The recent protests across Iran were primarily centered in working class towns and cities. The outpouring of discontent was not only aimed at President Hassan Rouhani, but also Iran’s Supreme Leader Ayatollah Ali Khamenei. Much of the anger is related to Iran’s economic situation, particularly its financial institutions. According to the IMF, Iran’s banks need to urgently undergo restructuring and recapitalization in order to stabilize the country’s economy on macro and micro levels. Corruption is a major underlying factor in the country’s banking woes, including its bank failures. The government is now addressing these issues with the aim of stabilizing the economy, strengthening the banking sector and addressing the economic concerns of the protestors. One striking component of this strategy is the plan of the Iran Privatization Organization to divest shares of privatized banks.
Palestine and Israel
The United States announced this week that it would withhold over half of a $120 million scheduled payment to the United Nations Relief and Works Agency, an international body that has long provided essential services to Palestinian refugees in the Middle East. The Administration explained that the move was designed to stimulate reform within the Agency and encourage Arab countries to increase their aid to Palestinians. The White House denied that the decision was a response to the Palestinian leaders’ recent statements that American leadership of the peace process was no longer viable in light of President Trump’s decision to recognize Jerusalem as Israel’s capital. However, observers fear the slashing of UNRWA’s funding will jeopardize its ability to fund vital services like healthcare and education for the over 2 million Palestinian refugees it supports in the Occupied Territories, Lebanon, and Jordan.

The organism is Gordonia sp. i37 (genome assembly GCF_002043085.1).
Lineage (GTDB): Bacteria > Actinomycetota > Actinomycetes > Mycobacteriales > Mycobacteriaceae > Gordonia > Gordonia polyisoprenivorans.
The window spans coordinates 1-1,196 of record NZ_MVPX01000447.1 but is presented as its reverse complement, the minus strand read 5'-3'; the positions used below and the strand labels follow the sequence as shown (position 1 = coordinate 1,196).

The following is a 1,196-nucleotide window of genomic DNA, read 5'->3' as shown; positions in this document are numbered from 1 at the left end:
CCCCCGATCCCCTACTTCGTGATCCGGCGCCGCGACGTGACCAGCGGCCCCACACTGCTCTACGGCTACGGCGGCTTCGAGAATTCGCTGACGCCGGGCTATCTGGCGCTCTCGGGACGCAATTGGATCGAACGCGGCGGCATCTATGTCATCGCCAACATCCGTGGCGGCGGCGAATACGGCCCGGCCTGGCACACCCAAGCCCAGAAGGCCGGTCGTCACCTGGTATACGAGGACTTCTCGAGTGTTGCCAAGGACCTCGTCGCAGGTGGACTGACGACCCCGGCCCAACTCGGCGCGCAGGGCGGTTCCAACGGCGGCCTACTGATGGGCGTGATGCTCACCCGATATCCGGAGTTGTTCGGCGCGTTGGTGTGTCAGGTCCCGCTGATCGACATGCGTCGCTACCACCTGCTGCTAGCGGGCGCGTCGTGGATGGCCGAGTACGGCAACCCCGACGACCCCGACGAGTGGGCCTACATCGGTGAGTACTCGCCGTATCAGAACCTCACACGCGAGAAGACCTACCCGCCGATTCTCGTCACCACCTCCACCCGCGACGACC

Saudi Arabia has announced its plans to build nine desalination plants for more than $530 million. The plants will have capacity of 240,000 cubic meters of water per day and will be completed in less than 18 months. This follows announcements in August detailing the proposed development of resorts on approximately fifty Red Sea islands.
A new book has opened fresh allegations over corruption in regards to the country’s 2022 World Cup bid. The book claims that Qatar’s state TV company beIN Sports agreed a secret $100 million deal with FIFA if Qatar won the bid. The book is due to be released on Wednesday.
Houthi rebels fired another ballistic missile towards Saudi Arabia on Saturday. The group announced the operation on its official TV station al-Masirah, stating that the missile was intended for a military base located in the Southern Saudi province of Najran. Saudi forces said the missile had been intercepted. There were no reports of casualties or damage.
Southern Yemeni separatists declared a state of emergency in the port city of Aden on Sunday and vowed to overthrow the country’s Hadi-led Government. The Southern Resistance Forces (SRF) had been in alliance with the central government and its international backers but seemed to cease those ties amidst mass starvation induced by the Saudi-led blockade. The group stated “The Southern Resistance Forces (SRF) declare a state of emergency in Aden and announce that it has begun the process of overthrowing the legitimate government and replacing it with a cabinet of technocrats.”
Yemen announced on Sunday its first budget since the country descended into armed conflict in 2014. Helped by a $2 billion Saudi deposit into the central bank last week, the government announced that the new budget set total expected revenues in 2018 at $2.22 billion while spending would amount to $3.32 billion. Salaries in Houthi-dominated areas will be limited to only the education and health sectors.
Bahraini police carried out 47 arrests on Sunday in a mass crackdown on what it called “terrorist agents.” Police also transferred the cases of 290 wanted persons and suspects to the public prosecutor’s office. The police claimed that these arrests and charges were targeted at those who had plotted to “assassinate public figures.” The Government accuses Iran of sponsoring terrorism inside the country, an accusation that Tehran vehemently denies.